Neurological Nirvana

Filed Under (Adam, Communication, Sensory Differences, Single Parenthood, Transitions, Travel) by Estee on 05-04-2010

A continuance of my last post “My Very Important Job,” I want to talk about how Adam becomes very relaxed by the ocean. The sound of the waves, of course and that beautiful sunshine — everyone was out on the beach yesterday on Easter Sunday, digging in the sand and laying around like beached whales. Adam I spend our days together and I take him to restaurants and new places to explore. I take Adam many places in order for him to become accustomed to them. He also enjoys new places especially when he’s relaxed. It is my goal as Adam is able to travel — although we have had difficult moments in our eight years. Yet I’d have to say that the difficult ones are rather rare, which might be why I tend to spotlight them when they occur. It’s funny, really, because as I talk to other parents, it seems to me that other “typical” children have had heart-wrenching tantrums. When Adam is distressed, what is heart-wrenching for me is not the “behaviour” but rather the fact that he can’t tell me with words what he needs. As his mother, I’ve had to learn to never take Adam’s movements, gestures, even types of cries for granted. They are all important pieces of information to me.

The kind of transitions that have been happening such as moving into a new home during a divorced situation is not fun for any child. Adam had his moments of extreme anxiety. In fact, it went on from the late fall until late February. A long stretch like that made me wonder if I’d ever see him smile again. Even though I knew it deep down in my heart, I did experience those moments of absolute panic.

Being in the south with Adam reminds me how anchored he is to me; how much he needs and wants me, not to mention how much he wants to see his mother smile. Watching how much he reciprocates, plays with me, wants to go everywhere with me, and talks (yes talks — he is very verbal down here this trip), is testament to the need for quality time spent with mom doing easy things. It’s also proof to me that I have to work on my own happiness and spend time doing the things I need to do to nurture it because I am not just doing it for myself. It has taken me two years to begin to realize this.

During that transition from fall to late February, there were days when he was so stressed that Adam didn’t even seem like Adam anymore. If I were a parent who would use this kind of lingo (which of course many of you know I am not), it may have seemed like “he wasn’t even in the room,” (which we know that of course autistic people are aware despite what others think of their behaviour, but this seemed like the appearance of a what Kristina Chew has coined the “neurological storm,” and I like that expression very much in terms of describing what these moments are like). For others who distill autism into that robot-type of cold person, Adam may have appeared “distant” — that we were “losing” him. He had lost all of his words, even. For Adam in particular, who is very affable and connected to people he knows well, this was a stark contrast. Yet, maybe mom was similar. Maybe it seemed like mom wasn’t really in the room anymore as I was trying to find the ground beneath my feet again after separation. I wonder how I may have appeared to my son.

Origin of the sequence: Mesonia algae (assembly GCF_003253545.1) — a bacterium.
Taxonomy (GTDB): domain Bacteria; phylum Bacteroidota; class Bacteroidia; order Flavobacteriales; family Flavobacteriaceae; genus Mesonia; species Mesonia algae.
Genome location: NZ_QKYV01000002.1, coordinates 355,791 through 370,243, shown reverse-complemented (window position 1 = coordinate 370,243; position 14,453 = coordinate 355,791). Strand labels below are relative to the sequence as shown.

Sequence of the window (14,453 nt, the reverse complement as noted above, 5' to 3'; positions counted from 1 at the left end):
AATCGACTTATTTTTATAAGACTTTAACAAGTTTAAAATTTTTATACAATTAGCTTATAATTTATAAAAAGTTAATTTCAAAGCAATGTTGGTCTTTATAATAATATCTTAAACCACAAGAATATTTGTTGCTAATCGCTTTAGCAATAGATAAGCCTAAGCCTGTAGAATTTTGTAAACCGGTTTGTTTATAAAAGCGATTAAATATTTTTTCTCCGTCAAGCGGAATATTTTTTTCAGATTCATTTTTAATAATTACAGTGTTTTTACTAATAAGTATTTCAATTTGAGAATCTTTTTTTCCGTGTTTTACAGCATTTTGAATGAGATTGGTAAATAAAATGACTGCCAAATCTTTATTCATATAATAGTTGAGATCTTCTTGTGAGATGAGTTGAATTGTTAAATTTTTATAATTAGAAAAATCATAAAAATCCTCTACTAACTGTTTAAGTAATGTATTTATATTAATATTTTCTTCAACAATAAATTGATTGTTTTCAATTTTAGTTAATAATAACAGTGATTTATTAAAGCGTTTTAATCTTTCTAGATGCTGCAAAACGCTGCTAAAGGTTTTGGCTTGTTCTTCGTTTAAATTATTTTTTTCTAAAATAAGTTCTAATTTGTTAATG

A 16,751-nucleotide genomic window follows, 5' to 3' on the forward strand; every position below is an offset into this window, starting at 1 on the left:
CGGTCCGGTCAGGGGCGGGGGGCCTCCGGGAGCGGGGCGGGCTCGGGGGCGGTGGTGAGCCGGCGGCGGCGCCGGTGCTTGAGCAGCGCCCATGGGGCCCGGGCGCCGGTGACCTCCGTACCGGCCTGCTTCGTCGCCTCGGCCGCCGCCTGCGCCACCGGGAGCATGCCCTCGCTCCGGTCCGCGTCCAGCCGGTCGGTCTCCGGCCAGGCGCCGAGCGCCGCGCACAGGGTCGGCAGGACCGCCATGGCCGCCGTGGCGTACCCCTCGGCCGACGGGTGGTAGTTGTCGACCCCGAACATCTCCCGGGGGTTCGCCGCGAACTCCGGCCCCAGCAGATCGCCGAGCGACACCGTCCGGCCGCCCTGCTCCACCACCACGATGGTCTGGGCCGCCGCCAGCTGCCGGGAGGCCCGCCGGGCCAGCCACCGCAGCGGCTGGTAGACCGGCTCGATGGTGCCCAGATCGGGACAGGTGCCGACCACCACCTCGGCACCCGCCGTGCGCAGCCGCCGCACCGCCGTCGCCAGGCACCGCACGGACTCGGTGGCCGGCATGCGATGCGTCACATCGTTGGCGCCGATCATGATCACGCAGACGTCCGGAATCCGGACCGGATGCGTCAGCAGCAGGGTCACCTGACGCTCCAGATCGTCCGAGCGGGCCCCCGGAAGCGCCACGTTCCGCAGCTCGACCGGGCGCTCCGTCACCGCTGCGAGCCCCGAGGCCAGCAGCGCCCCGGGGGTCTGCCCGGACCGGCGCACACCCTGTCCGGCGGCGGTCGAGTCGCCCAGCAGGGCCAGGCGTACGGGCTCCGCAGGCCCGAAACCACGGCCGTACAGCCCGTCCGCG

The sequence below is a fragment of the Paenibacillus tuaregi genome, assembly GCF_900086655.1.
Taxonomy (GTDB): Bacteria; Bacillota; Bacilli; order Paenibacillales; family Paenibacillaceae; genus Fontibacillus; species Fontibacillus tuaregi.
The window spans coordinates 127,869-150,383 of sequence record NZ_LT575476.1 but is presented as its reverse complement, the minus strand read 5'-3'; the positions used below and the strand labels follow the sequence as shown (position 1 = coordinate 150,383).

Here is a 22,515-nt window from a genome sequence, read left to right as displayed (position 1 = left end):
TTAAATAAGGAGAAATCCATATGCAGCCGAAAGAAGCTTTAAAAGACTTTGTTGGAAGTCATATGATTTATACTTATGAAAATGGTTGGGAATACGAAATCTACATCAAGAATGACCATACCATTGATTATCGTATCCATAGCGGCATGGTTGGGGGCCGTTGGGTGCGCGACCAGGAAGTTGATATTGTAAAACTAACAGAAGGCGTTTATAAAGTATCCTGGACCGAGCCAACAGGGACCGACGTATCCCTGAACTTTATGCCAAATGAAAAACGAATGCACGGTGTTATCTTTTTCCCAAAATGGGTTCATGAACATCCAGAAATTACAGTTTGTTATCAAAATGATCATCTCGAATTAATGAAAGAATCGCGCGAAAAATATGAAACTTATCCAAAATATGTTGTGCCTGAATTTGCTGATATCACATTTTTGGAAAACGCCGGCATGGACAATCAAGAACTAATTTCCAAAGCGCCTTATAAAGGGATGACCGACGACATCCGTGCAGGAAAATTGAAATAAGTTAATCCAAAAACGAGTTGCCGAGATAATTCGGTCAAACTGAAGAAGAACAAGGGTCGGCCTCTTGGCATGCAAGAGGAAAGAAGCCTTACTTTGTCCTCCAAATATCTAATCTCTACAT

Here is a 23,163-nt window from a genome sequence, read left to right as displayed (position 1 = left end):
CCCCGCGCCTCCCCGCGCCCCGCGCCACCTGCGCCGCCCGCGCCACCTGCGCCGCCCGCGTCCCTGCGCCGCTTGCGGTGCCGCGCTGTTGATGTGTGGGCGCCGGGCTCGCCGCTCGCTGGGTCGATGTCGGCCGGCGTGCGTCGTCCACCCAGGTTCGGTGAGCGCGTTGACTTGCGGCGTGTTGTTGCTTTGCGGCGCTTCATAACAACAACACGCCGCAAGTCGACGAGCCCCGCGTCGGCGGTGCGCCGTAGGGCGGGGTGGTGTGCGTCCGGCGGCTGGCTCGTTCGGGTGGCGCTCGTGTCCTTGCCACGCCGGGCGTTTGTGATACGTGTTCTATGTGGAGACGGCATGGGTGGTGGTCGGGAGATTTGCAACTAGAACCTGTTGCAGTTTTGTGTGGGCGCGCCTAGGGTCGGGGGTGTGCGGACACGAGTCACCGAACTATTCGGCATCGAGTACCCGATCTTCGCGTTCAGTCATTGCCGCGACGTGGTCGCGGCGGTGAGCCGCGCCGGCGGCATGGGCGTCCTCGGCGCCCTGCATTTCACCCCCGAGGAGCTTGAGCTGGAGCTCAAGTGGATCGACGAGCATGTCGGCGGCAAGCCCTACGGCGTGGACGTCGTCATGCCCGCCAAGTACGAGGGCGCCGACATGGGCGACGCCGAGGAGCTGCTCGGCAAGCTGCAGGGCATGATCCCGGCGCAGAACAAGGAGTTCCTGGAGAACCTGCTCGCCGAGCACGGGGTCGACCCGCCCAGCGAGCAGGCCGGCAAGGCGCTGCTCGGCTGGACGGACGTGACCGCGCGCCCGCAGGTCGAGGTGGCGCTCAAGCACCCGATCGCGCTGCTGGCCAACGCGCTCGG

Here, happy, relaxed and spending all of our time together, Adam has spoken the following:

Scenario 1: Browsing through a Payless Shoe Store looking straight at us: “Are you done yet?” Now for a parent with a more verbal child, this might seem like a nagging comment. For a parent with a child with few phrases, we were so happy, laughing hysterically!

Scenario 2: Getting ready to go but mom is trying to find her keys: “Let’s go, let’s go! Time to go, mom!!!”

Scenario 3: As he is doing something contentedly and I am trying to rush him out the front door: “Be patient with me.”

Scenario 4: After swimming and tugging on a wet bathing suit: “It hurts me.”

There are many more phrases coming out of his mouth down here in South Florida. He is not speaking in paragraphs, but such sentences are really nice surprises that this mom obviously doesn’t take for granted. Of course, Adam also has lots of physical activity down here. For a child like Adam who always needs to move around, a full day of swimming, running on the beach, climbing and swinging at the park, and going for long walks all seem to be another key to organizing that precious neurological system of his. Mind you, I’m not sure how to replicate the extent of this — the sheer quantity of exercise back in Toronto. Yet it’s another clue into how Adam needs to organize his neurology and attests to the things that make him feel happy and calm.

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About Me


ESTÉE KLAR

I’m a PhD candidate at York University, Critical Disability Studies, with a multi-disciplinary background in the arts as a curator and writer. I am the Founder of The Autism Acceptance Project (www.taaproject.com), and an enamoured mother of my only son who lives with the autism label. I like to write about our journey, critical issues regarding autism in the area of human rights, law, and social justice, as well as reflexive practices in (auto)ethnographic writing about autism.